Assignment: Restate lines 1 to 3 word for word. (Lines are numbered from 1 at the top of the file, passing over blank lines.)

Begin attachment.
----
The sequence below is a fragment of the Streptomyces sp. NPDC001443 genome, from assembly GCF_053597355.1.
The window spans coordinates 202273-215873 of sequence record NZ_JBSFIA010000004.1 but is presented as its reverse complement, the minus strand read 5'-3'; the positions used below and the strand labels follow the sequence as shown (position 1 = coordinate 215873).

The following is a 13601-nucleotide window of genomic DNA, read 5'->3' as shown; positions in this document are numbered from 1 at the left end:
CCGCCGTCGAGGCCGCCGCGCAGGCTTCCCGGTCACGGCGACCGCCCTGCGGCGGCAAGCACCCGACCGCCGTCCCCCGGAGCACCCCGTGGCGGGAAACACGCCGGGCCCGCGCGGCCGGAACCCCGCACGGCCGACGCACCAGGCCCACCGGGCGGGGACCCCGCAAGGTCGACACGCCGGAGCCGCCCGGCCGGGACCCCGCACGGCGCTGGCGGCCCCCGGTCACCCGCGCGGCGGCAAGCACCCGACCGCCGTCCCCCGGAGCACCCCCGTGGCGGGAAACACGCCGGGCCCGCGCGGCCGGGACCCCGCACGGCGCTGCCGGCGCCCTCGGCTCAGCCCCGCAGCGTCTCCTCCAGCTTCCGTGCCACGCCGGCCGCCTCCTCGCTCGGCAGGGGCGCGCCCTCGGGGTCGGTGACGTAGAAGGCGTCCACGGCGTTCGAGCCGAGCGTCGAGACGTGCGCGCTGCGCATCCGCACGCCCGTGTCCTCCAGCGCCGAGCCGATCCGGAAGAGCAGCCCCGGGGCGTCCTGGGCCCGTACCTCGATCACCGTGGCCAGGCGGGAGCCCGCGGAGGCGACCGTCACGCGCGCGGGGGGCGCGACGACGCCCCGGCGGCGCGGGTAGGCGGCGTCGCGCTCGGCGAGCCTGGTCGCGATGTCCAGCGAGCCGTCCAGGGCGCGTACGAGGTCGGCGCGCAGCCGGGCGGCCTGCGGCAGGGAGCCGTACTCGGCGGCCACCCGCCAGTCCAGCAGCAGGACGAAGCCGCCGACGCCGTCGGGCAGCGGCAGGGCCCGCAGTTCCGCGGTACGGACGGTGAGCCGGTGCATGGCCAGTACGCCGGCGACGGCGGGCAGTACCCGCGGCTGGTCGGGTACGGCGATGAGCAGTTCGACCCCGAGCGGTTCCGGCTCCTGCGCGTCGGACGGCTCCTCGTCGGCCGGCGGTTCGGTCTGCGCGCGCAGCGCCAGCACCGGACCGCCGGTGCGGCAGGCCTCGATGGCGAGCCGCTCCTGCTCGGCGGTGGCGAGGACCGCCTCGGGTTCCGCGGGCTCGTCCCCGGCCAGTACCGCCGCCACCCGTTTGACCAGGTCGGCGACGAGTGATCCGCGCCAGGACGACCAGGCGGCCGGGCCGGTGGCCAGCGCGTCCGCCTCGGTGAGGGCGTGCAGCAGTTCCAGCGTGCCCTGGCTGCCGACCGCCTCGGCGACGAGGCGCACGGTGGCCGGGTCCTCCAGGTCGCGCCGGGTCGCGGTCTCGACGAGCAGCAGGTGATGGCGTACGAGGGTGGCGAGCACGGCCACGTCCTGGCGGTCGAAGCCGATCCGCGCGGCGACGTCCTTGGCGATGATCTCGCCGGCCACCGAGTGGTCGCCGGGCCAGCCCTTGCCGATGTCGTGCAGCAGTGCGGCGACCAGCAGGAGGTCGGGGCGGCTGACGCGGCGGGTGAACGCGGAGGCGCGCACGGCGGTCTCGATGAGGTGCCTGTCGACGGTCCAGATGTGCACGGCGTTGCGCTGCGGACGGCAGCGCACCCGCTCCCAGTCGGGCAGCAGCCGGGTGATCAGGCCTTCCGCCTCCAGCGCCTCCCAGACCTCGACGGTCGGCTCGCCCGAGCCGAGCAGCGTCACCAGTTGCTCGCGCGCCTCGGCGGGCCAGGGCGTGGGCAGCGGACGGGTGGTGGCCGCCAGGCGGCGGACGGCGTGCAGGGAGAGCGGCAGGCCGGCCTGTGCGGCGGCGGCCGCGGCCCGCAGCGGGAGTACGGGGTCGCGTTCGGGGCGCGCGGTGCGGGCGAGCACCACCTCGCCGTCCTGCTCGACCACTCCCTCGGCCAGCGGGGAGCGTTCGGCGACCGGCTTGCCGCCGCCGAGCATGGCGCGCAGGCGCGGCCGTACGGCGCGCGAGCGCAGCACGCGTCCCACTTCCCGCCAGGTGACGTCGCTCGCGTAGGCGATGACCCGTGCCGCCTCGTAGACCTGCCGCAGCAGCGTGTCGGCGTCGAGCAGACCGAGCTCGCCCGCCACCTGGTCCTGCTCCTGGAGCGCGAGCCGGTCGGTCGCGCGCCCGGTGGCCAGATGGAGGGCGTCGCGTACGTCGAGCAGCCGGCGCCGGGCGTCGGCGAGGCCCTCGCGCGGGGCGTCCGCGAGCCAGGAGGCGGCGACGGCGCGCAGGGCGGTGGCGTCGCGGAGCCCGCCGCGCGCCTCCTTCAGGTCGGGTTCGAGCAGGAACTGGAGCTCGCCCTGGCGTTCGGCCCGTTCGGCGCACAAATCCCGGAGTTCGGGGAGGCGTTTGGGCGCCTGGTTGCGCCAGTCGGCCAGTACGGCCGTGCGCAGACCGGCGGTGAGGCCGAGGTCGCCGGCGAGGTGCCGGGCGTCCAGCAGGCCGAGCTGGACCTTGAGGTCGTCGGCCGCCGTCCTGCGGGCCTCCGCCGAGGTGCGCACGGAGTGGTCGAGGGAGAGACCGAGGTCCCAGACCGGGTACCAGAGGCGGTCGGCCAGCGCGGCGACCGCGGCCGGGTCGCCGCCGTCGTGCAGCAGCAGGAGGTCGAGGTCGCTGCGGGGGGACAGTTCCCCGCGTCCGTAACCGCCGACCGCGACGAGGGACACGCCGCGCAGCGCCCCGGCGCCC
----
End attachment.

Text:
The sequence below is a fragment of the Streptomyces sp. NPDC001443 genome, from assembly GCF_053597355.1.
The window spans coordinates 202273-215873 of sequence record NZ_JBSFIA010000004.1 but is presented as its reverse complement, the minus strand read 5'-3'; the positions used below and the strand labels follow the sequence as shown (position 1 = coordinate 215873).

The following is a 13601-nucleotide window of genomic DNA, read 5'->3' as shown; positions in this document are numbered from 1 at the left end: